Shady AIDS Charity With a Big Web Campaign
March 26: This post has been updated.
Peter Taback’s first reaction to the Center for AIDS Prevention’s prominent advertisement on the New York Times’ Web site was jealousy. Taback, communications director for the San Francisco AIDS Foundation, was impressed another organization had cast its reach so far.
But on closer inspection, his envy shifted to outrage.
The Beverly Hills-based Center for AIDS Prevention has mobilized a nationwide fundraising campaign, but members of the tight-knit AIDS community in California have never heard of the group. Its history is shrouded in mystery, and even people who have interacted with the group are uncertain of its purpose. The Web site offers incorrect information about AIDS prevention and treatment—such as the suggestion that birth control pills prevent the spread of HIV (PDF). The charity’s proprietor also has ties to a for-profit company that sold ineffective herbal AIDS remedies to replace antiretroviral drugs.
The center is committing “public health malpractice,” Taback said. “To have misinformation like that on the Web site is profoundly disturbing.”
As charitable giving constricts with the economy, many AIDS foundations and treatment facilities are struggling to stay afloat, and AIDS advocates were also concerned that funding could be diverted from urgently needed services.
Meanwhile, the center’s own financial and legal history is, at best, questionable. So far, the ad campaign has fallen well short of its “six-figure” fundraising goals, according to Lomax Burnett, the Center for AIDS Prevention’s chief fundraiser. The center’s tax filings with the IRS were available for 2006 (PDF) and 2007 (PDF), and they show no revenues, expenses or assets. Steve Neely, the center’s director, said those were the first he’d ever filed on behalf of the charity.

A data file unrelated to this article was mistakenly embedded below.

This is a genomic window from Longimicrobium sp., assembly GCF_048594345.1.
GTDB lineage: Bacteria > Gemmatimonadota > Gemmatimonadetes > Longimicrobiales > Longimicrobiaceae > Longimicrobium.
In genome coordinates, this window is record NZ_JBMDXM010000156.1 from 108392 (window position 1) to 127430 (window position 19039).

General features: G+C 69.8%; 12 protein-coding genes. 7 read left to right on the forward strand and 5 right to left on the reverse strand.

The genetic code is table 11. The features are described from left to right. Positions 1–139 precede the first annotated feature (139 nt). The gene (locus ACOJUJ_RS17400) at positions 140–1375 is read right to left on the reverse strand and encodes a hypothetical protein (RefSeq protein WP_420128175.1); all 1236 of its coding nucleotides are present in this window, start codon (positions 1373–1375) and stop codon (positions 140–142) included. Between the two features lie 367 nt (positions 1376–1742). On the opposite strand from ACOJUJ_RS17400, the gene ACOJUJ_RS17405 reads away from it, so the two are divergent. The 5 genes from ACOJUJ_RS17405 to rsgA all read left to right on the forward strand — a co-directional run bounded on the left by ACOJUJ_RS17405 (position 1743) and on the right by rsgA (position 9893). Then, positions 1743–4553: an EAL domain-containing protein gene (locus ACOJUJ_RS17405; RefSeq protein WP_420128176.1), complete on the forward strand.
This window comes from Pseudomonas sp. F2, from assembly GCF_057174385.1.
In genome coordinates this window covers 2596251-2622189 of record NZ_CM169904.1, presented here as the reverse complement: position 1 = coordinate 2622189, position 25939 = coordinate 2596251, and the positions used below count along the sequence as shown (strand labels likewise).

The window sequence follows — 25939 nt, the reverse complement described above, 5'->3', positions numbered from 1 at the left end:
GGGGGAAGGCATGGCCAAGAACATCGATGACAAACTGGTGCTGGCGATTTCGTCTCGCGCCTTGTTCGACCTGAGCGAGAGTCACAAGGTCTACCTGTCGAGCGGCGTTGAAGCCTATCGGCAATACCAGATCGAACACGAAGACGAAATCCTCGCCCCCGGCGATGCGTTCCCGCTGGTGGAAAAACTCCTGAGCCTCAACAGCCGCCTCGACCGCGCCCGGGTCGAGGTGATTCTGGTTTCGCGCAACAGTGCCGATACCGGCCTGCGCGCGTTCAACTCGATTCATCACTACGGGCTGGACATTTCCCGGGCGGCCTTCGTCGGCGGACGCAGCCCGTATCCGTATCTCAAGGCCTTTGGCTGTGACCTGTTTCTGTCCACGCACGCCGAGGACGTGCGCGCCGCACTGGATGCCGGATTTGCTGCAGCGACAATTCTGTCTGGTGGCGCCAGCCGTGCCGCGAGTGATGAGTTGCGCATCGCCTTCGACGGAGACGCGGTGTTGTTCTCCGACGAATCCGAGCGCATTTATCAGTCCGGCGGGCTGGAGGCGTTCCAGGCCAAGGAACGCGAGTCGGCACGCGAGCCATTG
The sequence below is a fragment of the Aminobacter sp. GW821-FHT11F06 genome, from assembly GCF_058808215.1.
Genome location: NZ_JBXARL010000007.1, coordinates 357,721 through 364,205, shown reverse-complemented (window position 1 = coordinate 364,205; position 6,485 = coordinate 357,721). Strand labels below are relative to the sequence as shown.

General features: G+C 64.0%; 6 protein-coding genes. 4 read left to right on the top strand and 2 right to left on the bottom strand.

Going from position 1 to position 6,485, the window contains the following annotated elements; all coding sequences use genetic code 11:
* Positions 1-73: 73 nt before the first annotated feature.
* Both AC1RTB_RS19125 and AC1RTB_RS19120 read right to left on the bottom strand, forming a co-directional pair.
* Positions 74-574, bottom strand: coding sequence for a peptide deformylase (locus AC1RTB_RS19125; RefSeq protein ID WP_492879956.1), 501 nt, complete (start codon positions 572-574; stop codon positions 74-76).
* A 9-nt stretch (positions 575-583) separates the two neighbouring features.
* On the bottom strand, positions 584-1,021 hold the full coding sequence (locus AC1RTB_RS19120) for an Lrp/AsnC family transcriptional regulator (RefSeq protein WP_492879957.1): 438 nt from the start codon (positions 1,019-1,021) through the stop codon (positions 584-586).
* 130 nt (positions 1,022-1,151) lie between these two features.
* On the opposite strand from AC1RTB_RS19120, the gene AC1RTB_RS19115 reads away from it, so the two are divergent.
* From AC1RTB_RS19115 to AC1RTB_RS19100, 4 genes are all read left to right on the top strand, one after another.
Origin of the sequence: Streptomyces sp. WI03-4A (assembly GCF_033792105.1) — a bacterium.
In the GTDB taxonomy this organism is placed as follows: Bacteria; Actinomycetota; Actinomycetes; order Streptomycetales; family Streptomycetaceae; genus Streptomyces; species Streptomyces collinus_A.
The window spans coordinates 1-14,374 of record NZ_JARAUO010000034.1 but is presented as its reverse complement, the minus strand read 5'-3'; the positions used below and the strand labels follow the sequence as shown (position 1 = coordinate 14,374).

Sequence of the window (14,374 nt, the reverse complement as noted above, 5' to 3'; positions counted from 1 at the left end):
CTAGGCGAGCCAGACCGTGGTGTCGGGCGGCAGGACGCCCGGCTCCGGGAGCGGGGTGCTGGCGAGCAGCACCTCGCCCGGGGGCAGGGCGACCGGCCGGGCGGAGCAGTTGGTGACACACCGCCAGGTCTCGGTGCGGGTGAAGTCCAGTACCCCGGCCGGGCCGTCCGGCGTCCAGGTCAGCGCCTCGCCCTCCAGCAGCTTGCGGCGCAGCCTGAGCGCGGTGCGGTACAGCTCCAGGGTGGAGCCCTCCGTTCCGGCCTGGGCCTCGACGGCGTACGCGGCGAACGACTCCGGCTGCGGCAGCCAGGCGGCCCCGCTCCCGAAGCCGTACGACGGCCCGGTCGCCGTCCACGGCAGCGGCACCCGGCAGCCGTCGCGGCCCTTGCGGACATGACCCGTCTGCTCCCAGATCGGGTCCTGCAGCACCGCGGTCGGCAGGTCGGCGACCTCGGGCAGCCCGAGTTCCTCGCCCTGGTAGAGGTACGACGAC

However, Neely originally incorporated a charity two decades ago, in 1987 in Illinois. Neely told us that after a cousin died of AIDS, he started the charity to raise money for funeral expenses, and when the relative was buried, closed shop. A clerk at the Illinois attorney general’s Charitable Trust Bureau said the center’s nonprofit status was revoked after only 2.5 months of existence for “noncompliance.” However, the Internal Revenue Service continued to list it as a nonprofit.